"But the thing that works for me and most climbers is the fact your brain is engaged at the same time," he adds. "You can have a three-hour workout and you're still engaged in the activity two-and-a-half hours later because of the problem-solving aspect to it."
"Climbing is growing rapidly in popularity amongst all age-groups," says Kimanda Jarzebiak, chair of the Boulders Climbing Gym Society, and manager of Canada's national climbing team. "The number of users at our facility has more than tripled since we opened in 2005. Some nights we are so busy we have to turn people away, which is one of the reasons we're expanding."
At the climbing gym, people have the option to use ropes, which allows them to go to greater heights, or traverse the wall using only their hands and feet. This is known as bouldering – the climber tries to get to the top of the wall (usually three to four metres up) navigating a route of foot and hand holds set by the gym staff. Falls are softened by padded floors. Different routes are marked by colour. Getting to the top is like solving a problem.
The Boulders, which will soon be opening a 60-foot wall to go with the existing 5,400 square feet of climbing terrain, has become a popular destination for people of all ages and all needs.
Carinna Kenigsberg, adaptive program manager for the adventure therapy organization Power to Be, says the Boulders has been providing services for children and adults in her care who have a range of issues. That would include people with spinal chord injuries and children with autism.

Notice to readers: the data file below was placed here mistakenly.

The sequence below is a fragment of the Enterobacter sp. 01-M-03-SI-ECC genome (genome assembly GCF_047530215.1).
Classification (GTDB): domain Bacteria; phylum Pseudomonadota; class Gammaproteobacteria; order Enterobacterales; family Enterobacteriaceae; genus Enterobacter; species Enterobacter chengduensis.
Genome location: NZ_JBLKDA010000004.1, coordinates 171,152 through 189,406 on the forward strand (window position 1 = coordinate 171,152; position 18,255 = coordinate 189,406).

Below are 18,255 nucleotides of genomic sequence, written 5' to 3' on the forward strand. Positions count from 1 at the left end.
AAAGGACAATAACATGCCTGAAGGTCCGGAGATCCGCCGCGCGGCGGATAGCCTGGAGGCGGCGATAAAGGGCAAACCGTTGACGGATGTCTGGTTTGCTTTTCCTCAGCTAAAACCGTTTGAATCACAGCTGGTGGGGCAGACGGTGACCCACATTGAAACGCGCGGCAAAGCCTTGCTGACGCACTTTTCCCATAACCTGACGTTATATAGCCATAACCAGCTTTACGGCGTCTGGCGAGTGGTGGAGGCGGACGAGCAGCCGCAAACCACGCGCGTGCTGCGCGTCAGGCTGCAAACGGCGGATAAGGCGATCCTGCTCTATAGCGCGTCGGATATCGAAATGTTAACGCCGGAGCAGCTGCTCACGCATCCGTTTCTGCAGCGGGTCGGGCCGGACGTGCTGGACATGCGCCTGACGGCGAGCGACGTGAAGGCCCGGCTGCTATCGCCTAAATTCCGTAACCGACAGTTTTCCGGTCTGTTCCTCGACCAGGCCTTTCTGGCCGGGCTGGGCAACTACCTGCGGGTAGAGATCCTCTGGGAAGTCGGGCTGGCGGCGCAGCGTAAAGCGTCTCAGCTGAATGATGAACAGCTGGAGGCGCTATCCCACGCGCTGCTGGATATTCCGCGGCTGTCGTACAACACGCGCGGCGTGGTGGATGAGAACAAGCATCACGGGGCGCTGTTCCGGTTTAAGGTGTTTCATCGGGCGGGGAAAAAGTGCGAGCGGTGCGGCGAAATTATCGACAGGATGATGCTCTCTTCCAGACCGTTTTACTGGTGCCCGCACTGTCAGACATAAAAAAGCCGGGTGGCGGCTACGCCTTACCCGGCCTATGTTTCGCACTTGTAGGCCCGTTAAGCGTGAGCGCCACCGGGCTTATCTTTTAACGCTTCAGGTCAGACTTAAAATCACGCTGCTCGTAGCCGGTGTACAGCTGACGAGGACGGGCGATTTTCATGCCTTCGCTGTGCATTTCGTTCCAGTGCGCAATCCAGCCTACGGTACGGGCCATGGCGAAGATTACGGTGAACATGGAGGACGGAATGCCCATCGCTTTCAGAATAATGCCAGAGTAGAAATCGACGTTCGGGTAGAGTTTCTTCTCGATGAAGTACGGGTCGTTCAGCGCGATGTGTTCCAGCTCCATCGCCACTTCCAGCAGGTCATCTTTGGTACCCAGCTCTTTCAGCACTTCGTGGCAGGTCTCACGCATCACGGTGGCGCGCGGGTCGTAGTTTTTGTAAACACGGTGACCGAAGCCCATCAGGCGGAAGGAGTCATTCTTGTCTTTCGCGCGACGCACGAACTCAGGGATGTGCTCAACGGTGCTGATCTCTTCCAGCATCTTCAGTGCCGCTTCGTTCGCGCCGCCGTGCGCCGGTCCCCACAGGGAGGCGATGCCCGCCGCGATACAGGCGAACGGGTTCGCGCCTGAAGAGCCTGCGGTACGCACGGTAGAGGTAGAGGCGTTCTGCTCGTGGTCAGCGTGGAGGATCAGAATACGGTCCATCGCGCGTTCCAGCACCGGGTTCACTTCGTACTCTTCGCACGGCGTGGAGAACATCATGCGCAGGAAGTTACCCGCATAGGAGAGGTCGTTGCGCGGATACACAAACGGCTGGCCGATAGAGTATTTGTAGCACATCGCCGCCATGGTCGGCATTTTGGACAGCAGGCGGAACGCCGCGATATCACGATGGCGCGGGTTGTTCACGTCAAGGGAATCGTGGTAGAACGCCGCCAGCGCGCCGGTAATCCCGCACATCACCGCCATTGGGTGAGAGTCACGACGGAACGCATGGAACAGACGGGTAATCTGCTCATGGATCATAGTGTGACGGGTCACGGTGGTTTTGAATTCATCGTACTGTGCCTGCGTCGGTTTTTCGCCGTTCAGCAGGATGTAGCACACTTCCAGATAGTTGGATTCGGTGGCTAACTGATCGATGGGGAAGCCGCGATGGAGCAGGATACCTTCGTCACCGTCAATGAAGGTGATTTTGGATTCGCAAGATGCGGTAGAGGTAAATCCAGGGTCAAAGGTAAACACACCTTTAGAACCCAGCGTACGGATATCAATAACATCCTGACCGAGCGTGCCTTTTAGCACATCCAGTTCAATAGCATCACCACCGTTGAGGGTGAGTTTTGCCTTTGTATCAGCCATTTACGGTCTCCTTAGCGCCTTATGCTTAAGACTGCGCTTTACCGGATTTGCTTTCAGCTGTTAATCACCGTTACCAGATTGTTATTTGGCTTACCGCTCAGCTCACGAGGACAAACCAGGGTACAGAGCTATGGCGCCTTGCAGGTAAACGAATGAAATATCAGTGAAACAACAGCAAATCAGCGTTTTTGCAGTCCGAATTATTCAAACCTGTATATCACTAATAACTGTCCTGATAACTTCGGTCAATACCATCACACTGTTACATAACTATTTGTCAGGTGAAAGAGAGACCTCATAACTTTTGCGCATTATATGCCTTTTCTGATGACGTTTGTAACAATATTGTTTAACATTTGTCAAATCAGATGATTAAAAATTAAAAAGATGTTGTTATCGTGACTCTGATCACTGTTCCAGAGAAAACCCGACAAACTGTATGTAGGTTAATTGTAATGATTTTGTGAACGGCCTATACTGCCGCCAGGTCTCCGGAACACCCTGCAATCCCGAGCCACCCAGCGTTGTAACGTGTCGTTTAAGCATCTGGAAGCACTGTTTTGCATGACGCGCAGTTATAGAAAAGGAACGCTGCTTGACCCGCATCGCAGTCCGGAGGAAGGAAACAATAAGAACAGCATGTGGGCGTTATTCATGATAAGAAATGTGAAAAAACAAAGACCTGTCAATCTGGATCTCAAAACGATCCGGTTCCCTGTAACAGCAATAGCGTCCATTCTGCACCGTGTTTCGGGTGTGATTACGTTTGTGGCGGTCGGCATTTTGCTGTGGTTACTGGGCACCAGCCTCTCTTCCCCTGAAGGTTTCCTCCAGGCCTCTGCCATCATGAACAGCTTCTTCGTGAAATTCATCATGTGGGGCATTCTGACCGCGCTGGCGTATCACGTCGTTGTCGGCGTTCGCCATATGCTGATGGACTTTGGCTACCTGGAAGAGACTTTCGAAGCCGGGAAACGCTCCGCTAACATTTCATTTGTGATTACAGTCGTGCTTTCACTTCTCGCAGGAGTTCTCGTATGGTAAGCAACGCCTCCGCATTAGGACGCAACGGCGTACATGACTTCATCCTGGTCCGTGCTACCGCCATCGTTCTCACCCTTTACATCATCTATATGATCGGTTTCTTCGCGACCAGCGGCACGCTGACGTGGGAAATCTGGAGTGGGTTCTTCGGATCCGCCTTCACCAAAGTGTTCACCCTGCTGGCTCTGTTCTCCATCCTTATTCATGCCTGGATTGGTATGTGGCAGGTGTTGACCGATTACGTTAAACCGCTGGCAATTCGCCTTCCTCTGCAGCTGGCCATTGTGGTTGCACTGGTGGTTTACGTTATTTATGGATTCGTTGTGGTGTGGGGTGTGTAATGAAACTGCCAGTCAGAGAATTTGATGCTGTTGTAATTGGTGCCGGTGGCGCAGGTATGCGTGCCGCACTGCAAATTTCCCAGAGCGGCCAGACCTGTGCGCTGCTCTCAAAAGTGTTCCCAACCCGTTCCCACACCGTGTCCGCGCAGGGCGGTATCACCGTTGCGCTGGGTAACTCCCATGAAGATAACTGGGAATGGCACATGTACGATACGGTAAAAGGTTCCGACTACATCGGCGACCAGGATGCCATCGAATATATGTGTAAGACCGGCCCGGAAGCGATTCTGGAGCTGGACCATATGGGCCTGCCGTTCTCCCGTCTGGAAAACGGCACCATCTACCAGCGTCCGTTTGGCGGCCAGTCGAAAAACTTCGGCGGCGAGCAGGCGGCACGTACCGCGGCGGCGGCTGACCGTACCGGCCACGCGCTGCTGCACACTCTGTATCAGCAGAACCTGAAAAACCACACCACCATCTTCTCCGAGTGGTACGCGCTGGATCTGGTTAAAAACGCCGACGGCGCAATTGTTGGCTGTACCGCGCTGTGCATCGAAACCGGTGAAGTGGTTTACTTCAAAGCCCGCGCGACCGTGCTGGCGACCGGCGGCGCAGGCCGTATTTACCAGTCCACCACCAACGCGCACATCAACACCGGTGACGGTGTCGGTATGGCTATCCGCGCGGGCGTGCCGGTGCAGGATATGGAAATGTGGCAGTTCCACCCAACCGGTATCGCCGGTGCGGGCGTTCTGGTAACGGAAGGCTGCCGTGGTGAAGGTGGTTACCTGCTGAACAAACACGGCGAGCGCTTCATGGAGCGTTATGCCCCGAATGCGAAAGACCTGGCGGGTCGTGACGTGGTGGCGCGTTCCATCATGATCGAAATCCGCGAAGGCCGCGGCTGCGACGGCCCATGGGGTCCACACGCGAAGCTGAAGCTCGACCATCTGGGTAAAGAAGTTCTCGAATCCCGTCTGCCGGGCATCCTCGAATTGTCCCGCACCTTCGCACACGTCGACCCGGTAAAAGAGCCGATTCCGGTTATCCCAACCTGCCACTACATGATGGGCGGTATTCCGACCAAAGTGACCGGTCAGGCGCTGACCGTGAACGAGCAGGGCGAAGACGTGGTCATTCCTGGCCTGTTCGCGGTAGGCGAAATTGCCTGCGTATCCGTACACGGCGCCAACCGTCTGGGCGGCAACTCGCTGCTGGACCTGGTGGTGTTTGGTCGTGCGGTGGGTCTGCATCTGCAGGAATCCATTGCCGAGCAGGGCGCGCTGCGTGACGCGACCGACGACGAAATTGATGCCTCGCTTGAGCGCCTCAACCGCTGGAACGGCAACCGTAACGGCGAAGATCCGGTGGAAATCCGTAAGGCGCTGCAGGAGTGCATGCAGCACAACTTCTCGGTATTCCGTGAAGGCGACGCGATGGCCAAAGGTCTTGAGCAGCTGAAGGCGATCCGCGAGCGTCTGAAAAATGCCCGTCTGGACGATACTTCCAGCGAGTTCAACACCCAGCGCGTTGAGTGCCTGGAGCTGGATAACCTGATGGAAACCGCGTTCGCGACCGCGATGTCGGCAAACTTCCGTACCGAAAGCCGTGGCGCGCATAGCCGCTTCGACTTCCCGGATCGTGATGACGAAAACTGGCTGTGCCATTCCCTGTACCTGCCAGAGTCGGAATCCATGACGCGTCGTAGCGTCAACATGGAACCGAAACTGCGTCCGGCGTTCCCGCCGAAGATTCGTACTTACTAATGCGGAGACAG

"When you take them climbing, there is a metaphorical piece where they are climbing to new heights and facing challenges and barriers and reaching new goals," Ms. Kenigsberg says. "Then there are the practical goals of focusing on enhancing their physical strengths, muscle memory for those who have acquired brain injuries or have physical disabilities."
She said the climbing program has been particularly successful with autistic children: "Children on the autism spectrum are very hands-on, and they learn best through experiential modes of recreation. They like the challenge of figuring out the different routes to the top."
Mark Dickinson, 65, began climbing at the Boulders two years ago after being challenged by a friend. Now he climbs two or three times a week and says it's the best workout he's ever had.
"I'm the oldest person here," Mr. Dickinson says. "But no one seems to mind. It's just an exceptional workout and it requires so much focus. It's a wonderful way to forget work and other things going on in your life for a while."
Mr. Considine has long since recovered from his stroke. In the summer of 2005, Mr. Considine and a small group of friends climbed Mont Blanc, the highest mountain in the Alps at 4,810 metres. He climbs almost every day near his home in Victoria for mental therapy as much as physical exercise.
"I love climbing," Mr. Considine says. "It's a wonderful way to see the world. And it's a terrific way to stay in shape. I highly recommend it."